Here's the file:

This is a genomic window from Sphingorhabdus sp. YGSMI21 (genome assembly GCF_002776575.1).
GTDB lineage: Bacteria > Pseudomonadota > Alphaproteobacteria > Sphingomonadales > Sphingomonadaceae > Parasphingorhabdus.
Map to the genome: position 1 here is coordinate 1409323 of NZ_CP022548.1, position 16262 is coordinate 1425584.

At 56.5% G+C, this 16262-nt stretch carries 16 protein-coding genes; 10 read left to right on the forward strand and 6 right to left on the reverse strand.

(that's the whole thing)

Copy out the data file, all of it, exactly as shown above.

This is a genomic window from Sphingorhabdus sp. YGSMI21 (genome assembly GCF_002776575.1).
GTDB lineage: Bacteria > Pseudomonadota > Alphaproteobacteria > Sphingomonadales > Sphingomonadaceae > Parasphingorhabdus.
Map to the genome: position 1 here is coordinate 1409323 of NZ_CP022548.1, position 16262 is coordinate 1425584.

At 56.5% G+C, this 16262-nt stretch carries 16 protein-coding genes; 10 read left to right on the forward strand and 6 right to left on the reverse strand.